Way back on July 11th, I welcomed the release of Fedora 26 and noted that Atlas didn’t run on it properly: the Oracle software would link properly, but no executables could then be run. I promised to look into it and see what I could do to come up with a fix.
Unfortunately, I reckoned without the fact that my barely-functional study swiftly thereafter got dismantled by the builders who proceeded to put down a new floor, ruin it, replace it, ruin that and finally installed a third that they managed not to screw around with! Long story short, I’ve been without functioning computers for many weeks and it’s only in the past couple of days that I’ve been able to turn my attention to the Oracle/Atlas/Fedora conundrum. (Which is a bit sad, as Fedora 27 is due to be released imminently! But better late than never, I guess…)
Anyway, it turns out that the problem concerns the new version of glibc that ships with Fedora 26. It interacts with the Oracle compiler in ways that prevent all binaries produced by the linking phase from being able to run correctly (or, indeed, at all).
I had hoped that by now, an updated version of glibc might be shipping that would have meant the linking phase could produce functional binaries, but no such luck. Therefore, I am reduced to having to re-compile all the binaries after a software-only Oracle installation and having first made sure that Oracle’s own versions of libc-related libraries are deleted.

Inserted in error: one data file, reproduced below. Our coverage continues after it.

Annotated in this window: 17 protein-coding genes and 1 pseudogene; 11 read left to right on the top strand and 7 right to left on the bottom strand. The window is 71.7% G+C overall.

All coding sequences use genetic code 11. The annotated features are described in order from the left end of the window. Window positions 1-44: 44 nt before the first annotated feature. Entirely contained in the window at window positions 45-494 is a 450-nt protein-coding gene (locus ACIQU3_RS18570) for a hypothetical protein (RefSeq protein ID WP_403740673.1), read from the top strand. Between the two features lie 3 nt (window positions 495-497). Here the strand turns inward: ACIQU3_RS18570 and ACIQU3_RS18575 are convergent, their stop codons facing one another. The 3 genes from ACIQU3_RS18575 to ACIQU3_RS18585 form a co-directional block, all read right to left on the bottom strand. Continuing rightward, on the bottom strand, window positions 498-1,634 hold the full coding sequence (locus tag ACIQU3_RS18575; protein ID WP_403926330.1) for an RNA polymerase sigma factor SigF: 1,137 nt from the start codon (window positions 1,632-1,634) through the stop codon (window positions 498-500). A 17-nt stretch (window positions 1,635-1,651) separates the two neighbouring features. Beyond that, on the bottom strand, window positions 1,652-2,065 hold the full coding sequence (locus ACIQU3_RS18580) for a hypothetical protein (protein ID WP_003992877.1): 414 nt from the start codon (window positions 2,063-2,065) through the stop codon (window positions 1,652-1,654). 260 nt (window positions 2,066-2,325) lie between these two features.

The short story is, therefore, that a new version of Atlas has been released (1.6, if anyone’s counting) that works to allow a software-only install of Oracle 12R1 or 12R2. Fedora 26 users can thereafter run the ~/Documents/atlas-postinstall.sh script to trigger the correct re-linking of all the Oracle binaries and the automated creation of a database (for which the SYS and SYSTEM passwords are set to “oracle”). It isn’t pretty and I wish there were a nicer way of achieving it, but it at least works:
I have updated the Atlas/Fedora-specific documentation shortly to take account of this new way of having to do things.